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  57. Catherine said on September 12, 2008 at 8:02 pm

    Oil. The only reason that really makes any sense for this effing war. Follow the money, folks.

    All the more reason that a coherent, multi-faceted plan for achieving energy independence is near the top of my personal issues list. It’s not just economics; it’s national security, local jobs (see the exchange about ethanol, above) and the environment, all rolled into one lovely package. Too bad it’s easier to argue about pigs and lipstick.

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  58. caliban said on September 12, 2008 at 8:09 pm


    I’d wonder more about the over under on transformers in their morte form as oil rigs washing up like horseshoe crab shells on my beach in Hilton Head. But maybe they aren’t actually there:

    Drilling is the perfect nexus for degenerative American politics. It obviously doesn’t make a lick of sense. Meantime, drilling is not quite so dangerous as storing nuclear power biproducts, which can’t be stored. Best slution so far: concrete. Plytobuum devours concrete. Before the cement trucks have finished dumping at the top of the decomissionning ramps, the trucks are degrading.

    You could try to explain this to McCain until hell froze. Anyway. The problem with what passes for political discourse is this spineless genetic moral decrepitude that causes otherwise decent reporters to handcuff an outright campaign lie to a mild defense and claim balance. Assholes. Pointing out that in the long run maybe Kerry pulled his crewmates out of harm’s way but some white buck seersucker Nixon buttboy made a bunch of bullshit up, and that was fair trade for W just japped on his Guard Commitment, well how was any of that fair, or balanced, or reality-based?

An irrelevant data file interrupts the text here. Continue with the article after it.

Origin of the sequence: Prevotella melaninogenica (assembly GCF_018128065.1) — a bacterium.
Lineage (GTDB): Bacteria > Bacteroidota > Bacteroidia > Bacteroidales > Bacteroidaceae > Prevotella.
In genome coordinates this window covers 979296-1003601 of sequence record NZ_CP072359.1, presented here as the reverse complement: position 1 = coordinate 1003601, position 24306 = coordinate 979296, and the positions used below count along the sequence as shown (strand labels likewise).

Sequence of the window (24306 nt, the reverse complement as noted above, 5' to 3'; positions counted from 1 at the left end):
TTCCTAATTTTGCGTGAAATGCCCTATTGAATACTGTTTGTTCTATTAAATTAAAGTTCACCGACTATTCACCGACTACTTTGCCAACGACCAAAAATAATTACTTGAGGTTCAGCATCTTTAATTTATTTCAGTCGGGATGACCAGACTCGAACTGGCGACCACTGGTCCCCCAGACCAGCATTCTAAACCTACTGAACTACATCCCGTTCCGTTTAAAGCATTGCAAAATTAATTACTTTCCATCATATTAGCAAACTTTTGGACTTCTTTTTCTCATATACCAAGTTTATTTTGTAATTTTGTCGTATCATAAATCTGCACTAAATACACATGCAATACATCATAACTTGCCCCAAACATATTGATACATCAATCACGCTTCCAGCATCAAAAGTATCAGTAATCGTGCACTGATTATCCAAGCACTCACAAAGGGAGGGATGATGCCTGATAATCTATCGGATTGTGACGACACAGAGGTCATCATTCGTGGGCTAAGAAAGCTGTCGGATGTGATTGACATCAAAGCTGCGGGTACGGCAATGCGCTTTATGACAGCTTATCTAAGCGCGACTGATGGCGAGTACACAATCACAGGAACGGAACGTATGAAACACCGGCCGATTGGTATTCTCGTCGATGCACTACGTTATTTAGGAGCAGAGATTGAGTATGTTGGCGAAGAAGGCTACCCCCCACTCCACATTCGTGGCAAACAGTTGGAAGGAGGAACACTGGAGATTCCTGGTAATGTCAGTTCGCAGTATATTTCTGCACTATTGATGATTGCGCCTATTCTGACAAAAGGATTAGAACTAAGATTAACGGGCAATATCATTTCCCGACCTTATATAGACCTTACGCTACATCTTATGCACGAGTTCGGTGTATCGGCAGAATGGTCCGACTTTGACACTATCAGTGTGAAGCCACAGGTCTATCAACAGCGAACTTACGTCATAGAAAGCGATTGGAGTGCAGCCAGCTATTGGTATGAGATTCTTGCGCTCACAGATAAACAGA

Of course, at this point, chief Repubs have said “This isn’t about issues”. What’s it about, you assholes, mind control?

    I’d contend that American voters shat the bed in 2000 and 2004, but I don’t believe the majority did. Anybody that believes W won in Volusia County without blocking roadways, activating RR crossings, etc., and anybody that believes Scalia and his homunculus Clarence had no axe to grind, or knew what was going to happen ahead of time.